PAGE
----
TEENAGERS who need intensive support are now benefiting from extra help and attention, thanks to the generosity of people working for the St James’ Place Wealth Management Group.
The group’s charitable arm, the St James’s Place Foundation, has donated £7,800 to help fund a new learning assistant post for the STEPS to 16 alternative programme, run by Woking-based Surrey Care Trust.
The scheme provides a different approach to learning for people aged 14 to 16, who have had many years of struggling in education and mainstream school, to equip them for their future lives.
The foundation is supported by partners and employees of the St James’ Place Wealth Management Group, more than 80% of whom donate monthly as well as raising money through events and challenges.
MP Jonathan Lord hands over a cheque to Surrey Care Trust Chief Executive Elaine Tisdall; on her left is Alan Young, partner at St James’s Place and, far right, new learning assistant Simon Grant
Woking MP Jonathan Lord presented the cheque on behalf of the foundation when he visited the STEPS to 16 programme at Wayside Court in Goldsworth Park last Friday.
He said: “Surrey Care Trust provides invaluable support through dedication, care and professionalism to young people facing real challenges in their lives. I know this money will be put to terrific use.”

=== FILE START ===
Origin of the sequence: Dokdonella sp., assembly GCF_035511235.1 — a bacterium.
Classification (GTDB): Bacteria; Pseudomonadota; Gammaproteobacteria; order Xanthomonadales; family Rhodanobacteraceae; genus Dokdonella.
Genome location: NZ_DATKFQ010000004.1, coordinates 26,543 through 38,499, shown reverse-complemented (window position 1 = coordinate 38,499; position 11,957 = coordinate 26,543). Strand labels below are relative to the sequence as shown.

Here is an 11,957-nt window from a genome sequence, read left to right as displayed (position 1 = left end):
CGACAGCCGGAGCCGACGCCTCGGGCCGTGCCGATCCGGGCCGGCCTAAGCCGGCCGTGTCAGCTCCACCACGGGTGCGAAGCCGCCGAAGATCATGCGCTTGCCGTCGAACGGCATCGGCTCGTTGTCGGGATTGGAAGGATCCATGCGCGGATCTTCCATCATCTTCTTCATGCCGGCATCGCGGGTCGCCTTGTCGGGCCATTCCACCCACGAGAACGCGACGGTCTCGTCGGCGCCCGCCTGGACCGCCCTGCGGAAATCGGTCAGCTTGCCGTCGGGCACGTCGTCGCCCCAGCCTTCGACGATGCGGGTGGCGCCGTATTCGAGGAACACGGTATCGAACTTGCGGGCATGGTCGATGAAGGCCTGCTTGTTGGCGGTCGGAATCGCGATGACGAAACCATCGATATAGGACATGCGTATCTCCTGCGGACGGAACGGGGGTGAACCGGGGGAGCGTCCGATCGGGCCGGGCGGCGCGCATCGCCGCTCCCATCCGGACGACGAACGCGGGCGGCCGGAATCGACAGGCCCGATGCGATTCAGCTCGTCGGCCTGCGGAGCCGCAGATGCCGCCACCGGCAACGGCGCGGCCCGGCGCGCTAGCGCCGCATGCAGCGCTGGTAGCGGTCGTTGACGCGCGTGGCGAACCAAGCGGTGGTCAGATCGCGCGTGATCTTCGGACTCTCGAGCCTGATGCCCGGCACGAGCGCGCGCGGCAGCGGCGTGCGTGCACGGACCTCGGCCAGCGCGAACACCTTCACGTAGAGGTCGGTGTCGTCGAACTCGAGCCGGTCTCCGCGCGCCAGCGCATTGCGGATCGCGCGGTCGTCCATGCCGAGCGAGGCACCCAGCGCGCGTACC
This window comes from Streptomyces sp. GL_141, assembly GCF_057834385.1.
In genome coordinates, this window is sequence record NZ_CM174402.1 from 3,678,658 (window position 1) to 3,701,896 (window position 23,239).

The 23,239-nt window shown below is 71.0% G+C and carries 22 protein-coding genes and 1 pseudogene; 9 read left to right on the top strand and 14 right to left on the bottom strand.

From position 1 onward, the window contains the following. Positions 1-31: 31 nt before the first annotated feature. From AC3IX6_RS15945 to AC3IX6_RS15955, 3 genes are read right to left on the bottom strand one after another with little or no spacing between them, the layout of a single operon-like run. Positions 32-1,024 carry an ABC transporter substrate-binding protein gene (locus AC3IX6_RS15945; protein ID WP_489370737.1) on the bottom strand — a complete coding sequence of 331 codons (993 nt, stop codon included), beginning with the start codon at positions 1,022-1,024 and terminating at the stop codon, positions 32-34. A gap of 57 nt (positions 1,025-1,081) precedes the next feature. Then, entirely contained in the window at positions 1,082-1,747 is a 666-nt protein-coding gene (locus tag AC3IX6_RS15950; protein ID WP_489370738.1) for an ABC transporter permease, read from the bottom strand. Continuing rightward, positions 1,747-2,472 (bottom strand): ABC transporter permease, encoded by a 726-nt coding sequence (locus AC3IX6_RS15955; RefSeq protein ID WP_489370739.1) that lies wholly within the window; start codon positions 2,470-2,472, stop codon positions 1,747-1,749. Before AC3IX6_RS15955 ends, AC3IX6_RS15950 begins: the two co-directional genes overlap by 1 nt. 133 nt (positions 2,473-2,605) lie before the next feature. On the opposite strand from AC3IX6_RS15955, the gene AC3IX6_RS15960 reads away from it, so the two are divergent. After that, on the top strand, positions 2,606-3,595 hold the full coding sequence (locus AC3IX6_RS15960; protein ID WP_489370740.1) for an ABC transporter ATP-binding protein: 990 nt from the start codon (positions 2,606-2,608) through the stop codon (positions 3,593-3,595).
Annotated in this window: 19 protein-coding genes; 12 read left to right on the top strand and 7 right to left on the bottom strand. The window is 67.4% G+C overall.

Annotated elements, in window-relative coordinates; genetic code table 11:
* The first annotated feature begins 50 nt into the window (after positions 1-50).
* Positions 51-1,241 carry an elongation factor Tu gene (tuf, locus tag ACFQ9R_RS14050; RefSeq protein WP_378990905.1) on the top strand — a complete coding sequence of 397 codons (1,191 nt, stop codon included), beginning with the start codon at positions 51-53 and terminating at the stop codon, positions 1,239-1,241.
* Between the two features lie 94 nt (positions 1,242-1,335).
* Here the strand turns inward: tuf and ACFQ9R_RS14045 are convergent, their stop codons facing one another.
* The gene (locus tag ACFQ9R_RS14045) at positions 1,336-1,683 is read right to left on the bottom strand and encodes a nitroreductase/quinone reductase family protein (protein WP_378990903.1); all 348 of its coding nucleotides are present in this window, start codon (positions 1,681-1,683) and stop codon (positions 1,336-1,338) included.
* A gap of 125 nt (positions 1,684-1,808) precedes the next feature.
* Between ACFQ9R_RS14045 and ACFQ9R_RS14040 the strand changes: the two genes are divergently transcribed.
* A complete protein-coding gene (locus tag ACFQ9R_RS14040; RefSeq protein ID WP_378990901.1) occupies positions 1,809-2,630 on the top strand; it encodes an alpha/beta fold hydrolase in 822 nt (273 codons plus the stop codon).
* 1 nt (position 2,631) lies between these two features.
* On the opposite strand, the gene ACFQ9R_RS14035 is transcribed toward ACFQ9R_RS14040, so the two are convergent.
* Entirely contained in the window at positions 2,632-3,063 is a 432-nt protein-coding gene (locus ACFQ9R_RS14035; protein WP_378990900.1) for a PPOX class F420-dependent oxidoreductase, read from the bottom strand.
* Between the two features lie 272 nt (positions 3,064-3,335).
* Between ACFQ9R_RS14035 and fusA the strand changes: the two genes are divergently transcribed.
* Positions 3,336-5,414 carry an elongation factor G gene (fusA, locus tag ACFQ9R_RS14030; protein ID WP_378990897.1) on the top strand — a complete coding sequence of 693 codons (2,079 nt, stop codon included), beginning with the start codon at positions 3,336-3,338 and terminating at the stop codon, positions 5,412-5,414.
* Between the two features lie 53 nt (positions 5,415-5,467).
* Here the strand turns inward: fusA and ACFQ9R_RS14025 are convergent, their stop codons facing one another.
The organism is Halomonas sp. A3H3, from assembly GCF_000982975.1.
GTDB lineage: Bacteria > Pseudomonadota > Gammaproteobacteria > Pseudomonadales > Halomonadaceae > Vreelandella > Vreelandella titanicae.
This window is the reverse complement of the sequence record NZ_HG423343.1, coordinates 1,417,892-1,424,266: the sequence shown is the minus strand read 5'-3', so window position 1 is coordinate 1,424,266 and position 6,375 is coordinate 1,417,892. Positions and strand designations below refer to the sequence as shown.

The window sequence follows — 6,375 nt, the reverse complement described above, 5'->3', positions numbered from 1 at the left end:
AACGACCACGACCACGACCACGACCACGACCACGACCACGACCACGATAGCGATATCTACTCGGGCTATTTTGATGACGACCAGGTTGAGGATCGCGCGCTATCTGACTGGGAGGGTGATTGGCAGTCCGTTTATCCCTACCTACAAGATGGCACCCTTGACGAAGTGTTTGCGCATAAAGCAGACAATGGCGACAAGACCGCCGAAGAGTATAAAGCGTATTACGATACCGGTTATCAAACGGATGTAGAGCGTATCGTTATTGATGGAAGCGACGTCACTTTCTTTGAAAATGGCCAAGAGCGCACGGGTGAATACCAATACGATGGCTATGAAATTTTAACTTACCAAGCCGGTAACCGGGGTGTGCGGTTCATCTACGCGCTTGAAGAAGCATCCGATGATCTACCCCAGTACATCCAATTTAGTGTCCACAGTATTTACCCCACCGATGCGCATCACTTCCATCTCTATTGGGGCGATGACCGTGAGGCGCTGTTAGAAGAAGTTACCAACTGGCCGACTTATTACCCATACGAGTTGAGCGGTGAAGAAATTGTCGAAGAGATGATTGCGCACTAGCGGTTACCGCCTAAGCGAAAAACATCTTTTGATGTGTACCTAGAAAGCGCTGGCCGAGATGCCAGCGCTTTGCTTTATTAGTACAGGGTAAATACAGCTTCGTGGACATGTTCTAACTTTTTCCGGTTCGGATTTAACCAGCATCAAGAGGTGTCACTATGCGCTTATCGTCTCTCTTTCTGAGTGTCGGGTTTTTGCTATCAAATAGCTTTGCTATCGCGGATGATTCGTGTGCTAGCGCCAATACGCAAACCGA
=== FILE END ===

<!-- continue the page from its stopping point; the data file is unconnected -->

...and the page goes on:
St James’ Place partner Alan Young added: “The foundation has a particular interest in helping youngsters. We were attracted to STEPS as it assists those who would otherwise have nowhere else to go from being excluded from mainstream education opportunities.
“Every young person goes through a difficult stage in life, but not all of them benefit from the support so many of us have at home and at school, and the trust provides that vital service.”
The new STEPS learning assistant is Simon Grant who, until retiring two years ago, was a project manager at Royal Mail. He set out to work with youngsters but sought roles he felt would be challenging, which is why the position appealed to him.
His own children are grown up so it was some years since he had dealt with teenagers. The first hurdle was to gain their trust. “I didn’t know where to start” he admitted. “To get them to participate takes patience and perseverance.
“We have a lot of fun here and it can be very rewarding, especially when they leave with a positive outcome such as moving on to college or an apprenticeship.”
As well as helping in the classroom, Simon’s job includes cooking breakfast and lunches, an essential part of a nurturing learning environment.
Simon says a defining characteristic of STEPS is that young people are treated with respect and courtesy. “I think that rubs off on them and how they relate to others,” he added.